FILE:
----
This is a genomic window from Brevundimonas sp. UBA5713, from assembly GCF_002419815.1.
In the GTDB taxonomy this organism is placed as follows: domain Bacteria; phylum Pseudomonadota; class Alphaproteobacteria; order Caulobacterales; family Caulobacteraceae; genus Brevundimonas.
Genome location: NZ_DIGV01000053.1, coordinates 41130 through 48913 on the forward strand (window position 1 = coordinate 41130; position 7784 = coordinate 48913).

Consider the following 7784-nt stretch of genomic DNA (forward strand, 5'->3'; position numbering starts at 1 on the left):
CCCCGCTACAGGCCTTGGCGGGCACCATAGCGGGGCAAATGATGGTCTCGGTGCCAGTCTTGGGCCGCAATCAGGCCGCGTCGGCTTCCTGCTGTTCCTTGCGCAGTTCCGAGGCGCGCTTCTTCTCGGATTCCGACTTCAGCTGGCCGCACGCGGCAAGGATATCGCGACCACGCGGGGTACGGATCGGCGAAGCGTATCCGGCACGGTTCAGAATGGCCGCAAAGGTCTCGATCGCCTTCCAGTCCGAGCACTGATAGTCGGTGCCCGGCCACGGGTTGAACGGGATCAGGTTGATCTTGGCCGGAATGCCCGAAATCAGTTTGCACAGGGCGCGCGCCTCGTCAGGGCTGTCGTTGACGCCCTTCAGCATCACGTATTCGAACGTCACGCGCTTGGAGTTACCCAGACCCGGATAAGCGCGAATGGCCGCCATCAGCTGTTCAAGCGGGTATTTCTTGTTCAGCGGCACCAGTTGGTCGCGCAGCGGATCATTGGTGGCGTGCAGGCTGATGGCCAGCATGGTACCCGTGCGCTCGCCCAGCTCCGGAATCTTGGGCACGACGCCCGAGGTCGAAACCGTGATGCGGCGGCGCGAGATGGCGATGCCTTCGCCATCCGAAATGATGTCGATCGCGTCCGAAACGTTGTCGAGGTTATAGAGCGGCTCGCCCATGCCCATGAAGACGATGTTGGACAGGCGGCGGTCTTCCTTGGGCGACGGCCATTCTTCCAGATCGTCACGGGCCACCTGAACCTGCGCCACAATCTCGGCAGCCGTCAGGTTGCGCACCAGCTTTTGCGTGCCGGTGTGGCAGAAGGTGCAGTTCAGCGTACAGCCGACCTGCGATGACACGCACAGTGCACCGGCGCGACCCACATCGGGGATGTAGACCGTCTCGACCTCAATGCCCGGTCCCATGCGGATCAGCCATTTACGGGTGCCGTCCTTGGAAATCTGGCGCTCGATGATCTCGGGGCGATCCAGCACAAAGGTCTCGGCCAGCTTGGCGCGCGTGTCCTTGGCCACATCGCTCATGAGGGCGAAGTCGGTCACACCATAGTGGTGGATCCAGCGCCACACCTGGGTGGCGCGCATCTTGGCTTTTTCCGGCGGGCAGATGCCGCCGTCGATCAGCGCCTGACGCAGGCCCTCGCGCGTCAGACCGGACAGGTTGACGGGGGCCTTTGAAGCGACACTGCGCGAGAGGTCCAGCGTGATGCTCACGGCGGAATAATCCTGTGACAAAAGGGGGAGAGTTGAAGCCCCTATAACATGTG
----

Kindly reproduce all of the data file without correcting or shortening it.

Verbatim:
This is a genomic window from Brevundimonas sp. UBA5713, from assembly GCF_002419815.1.
In the GTDB taxonomy this organism is placed as follows: domain Bacteria; phylum Pseudomonadota; class Alphaproteobacteria; order Caulobacterales; family Caulobacteraceae; genus Brevundimonas.
Genome location: NZ_DIGV01000053.1, coordinates 41130 through 48913 on the forward strand (window position 1 = coordinate 41130; position 7784 = coordinate 48913).

Consider the following 7784-nt stretch of genomic DNA (forward strand, 5'->3'; position numbering starts at 1 on the left):
CCCCGCTACAGGCCTTGGCGGGCACCATAGCGGGGCAAATGATGGTCTCGGTGCCAGTCTTGGGCCGCAATCAGGCCGCGTCGGCTTCCTGCTGTTCCTTGCGCAGTTCCGAGGCGCGCTTCTTCTCGGATTCCGACTTCAGCTGGCCGCACGCGGCAAGGATATCGCGACCACGCGGGGTACGGATCGGCGAAGCGTATCCGGCACGGTTCAGAATGGCCGCAAAGGTCTCGATCGCCTTCCAGTCCGAGCACTGATAGTCGGTGCCCGGCCACGGGTTGAACGGGATCAGGTTGATCTTGGCCGGAATGCCCGAAATCAGTTTGCACAGGGCGCGCGCCTCGTCAGGGCTGTCGTTGACGCCCTTCAGCATCACGTATTCGAACGTCACGCGCTTGGAGTTACCCAGACCCGGATAAGCGCGAATGGCCGCCATCAGCTGTTCAAGCGGGTATTTCTTGTTCAGCGGCACCAGTTGGTCGCGCAGCGGATCATTGGTGGCGTGCAGGCTGATGGCCAGCATGGTACCCGTGCGCTCGCCCAGCTCCGGAATCTTGGGCACGACGCCCGAGGTCGAAACCGTGATGCGGCGGCGCGAGATGGCGATGCCTTCGCCATCCGAAATGATGTCGATCGCGTCCGAAACGTTGTCGAGGTTATAGAGCGGCTCGCCCATGCCCATGAAGACGATGTTGGACAGGCGGCGGTCTTCCTTGGGCGACGGCCATTCTTCCAGATCGTCACGGGCCACCTGAACCTGCGCCACAATCTCGGCAGCCGTCAGGTTGCGCACCAGCTTTTGCGTGCCGGTGTGGCAGAAGGTGCAGTTCAGCGTACAGCCGACCTGCGATGACACGCACAGTGCACCGGCGCGACCCACATCGGGGATGTAGACCGTCTCGACCTCAATGCCCGGTCCCATGCGGATCAGCCATTTACGGGTGCCGTCCTTGGAAATCTGGCGCTCGATGATCTCGGGGCGATCCAGCACAAAGGTCTCGGCCAGCTTGGCGCGCGTGTCCTTGGCCACATCGCTCATGAGGGCGAAGTCGGTCACACCATAGTGGTGGATCCAGCGCCACACCTGGGTGGCGCGCATCTTGGCTTTTTCCGGCGGGCAGATGCCGCCGTCGATCAGCGCCTGACGCAGGCCCTCGCGCGTCAGACCGGACAGGTTGACGGGGGCCTTTGAAGCGACACTGCGCGAGAGGTCCAGCGTGATGCTCACGGCGGAATAATCCTGTGACAAAAGGGGGAGAGTTGAAGCCCCTATAACATGTG